But now consider the following variation of the basketball case featuring A and C. C is just as competent as A (both at the first and at higher orders) and takes a shot from exactly the same position as A did. C also assessed the risk and arrived at an awareness that his shot would be apt and takes the shot guided by this awareness. In other words, the case of C is exactly like the case of A, with one crucial difference: there is an angry fan who threw a tomato at C which, let us assume, would have caused C to miss. However, his attempt was spoiled by a man in the row in front of him who happened to get up just when he threw the tomato and ended up taking the hit.

According to Sosa, between A and C, only A’s shot is f-apt. After all, unlike A, C might very easily have been hit by a tomato. Since in that case his shot would not have been apt, B’s shot does not satisfy the safety condition on f-apt performance. By NT, it follows that, between A and C, only A’s shot attains fully desirable status.

Unlike in the case of A and B, here we would want to insist that this is the wrong result, for the following two reasons.

First, consider how a coach might react to the cases of A and C. In particular, let’s ask whether the coach may fault C’s shot just as in the case of B? This doesn’t seem plausible. True, the coach may plausibly enough expect his players to have some sense of how far their ranges extend. He may plausibly enough criticise players that don’t and try to get them to acquire such a sense. That’s why it is plausible that B’s shot falls short of fully satisfactory status. Crucially, however, the same is not true in the case of C. It is not as if the coach may plausibly enough expect his players to have some sense of whether they are threatened by angry tomato-throwing fans. Nor may he plausibly enough criticise players that are under such attack or get them to acquire a sense for when they are. There is no parallel reason to think that C’s shot falls short of fully satisfactory status. In fact, if a player turned around before each shot to check whether there are tomato throwers among the spectators, the coach could appropriately criticise him for that. C did well, then, to go ahead and take the shot rather than first check whether he is under attack by angry fans. In this way, there is reason to think that not monitoring for tomato throwers did not in any way tarnish C’s shot. Since C’s shot is just like A’s in all other respects, there is reason to think that it attains fully satisfactory status if A’s does.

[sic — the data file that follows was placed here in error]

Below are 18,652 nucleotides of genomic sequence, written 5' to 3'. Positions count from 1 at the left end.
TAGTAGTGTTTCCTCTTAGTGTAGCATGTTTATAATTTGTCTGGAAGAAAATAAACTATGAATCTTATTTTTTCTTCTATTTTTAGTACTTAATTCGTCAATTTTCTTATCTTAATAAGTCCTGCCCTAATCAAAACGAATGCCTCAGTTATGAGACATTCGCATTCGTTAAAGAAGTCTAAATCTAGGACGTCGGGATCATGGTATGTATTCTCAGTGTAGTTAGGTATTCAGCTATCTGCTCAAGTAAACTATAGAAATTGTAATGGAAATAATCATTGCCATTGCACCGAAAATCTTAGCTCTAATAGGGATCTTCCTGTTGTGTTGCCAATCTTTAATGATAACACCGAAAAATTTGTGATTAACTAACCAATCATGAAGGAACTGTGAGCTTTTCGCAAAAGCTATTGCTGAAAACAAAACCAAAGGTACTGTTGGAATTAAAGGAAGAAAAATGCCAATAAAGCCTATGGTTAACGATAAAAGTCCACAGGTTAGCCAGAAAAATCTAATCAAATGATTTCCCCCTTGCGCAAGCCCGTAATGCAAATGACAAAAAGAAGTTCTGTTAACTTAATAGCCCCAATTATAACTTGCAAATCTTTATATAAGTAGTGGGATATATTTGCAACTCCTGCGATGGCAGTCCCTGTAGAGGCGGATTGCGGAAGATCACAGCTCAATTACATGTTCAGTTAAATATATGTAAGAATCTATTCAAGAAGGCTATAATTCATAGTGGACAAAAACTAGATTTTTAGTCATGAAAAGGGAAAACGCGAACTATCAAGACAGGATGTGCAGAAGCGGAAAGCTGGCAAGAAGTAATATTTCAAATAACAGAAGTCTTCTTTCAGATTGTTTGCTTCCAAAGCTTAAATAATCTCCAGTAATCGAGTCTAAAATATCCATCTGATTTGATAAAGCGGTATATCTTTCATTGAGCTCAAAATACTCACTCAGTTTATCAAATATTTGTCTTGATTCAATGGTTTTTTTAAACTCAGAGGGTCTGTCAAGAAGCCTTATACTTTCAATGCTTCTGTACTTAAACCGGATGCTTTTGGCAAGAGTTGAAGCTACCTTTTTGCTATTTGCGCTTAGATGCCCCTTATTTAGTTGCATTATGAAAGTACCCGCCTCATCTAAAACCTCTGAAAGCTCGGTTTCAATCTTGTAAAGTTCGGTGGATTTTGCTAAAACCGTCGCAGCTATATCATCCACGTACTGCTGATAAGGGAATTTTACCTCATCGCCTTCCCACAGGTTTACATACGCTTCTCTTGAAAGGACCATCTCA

Second, suppose that the coach is charged with giving an award for the best shot in the game. Suppose it’s down, respectively, to A’s shot vs. C’s. Even if, in the earlier case of A and B, it makes sense for the coach to award A’s shot over B’s, the same does not hold when A’s shot is compared to C’s. Here it would be rather unreasonable for the coach to award the prize to A over C. If this isn’t immediately obvious, suppose that after the coach declared the prize shared between A and C, A complains that C’s shot was importantly inferior because there was an angry fan who might very easily have prevented C’s shot from scoring by hitting him with a tomato. In this case the coach may legitimately ask A whether he is out of his mind and stick to his verdict that the prize be shared between A and C. However, this is very hard to reconcile with the idea that, between A and C, only A’s shot attains fully desirable status.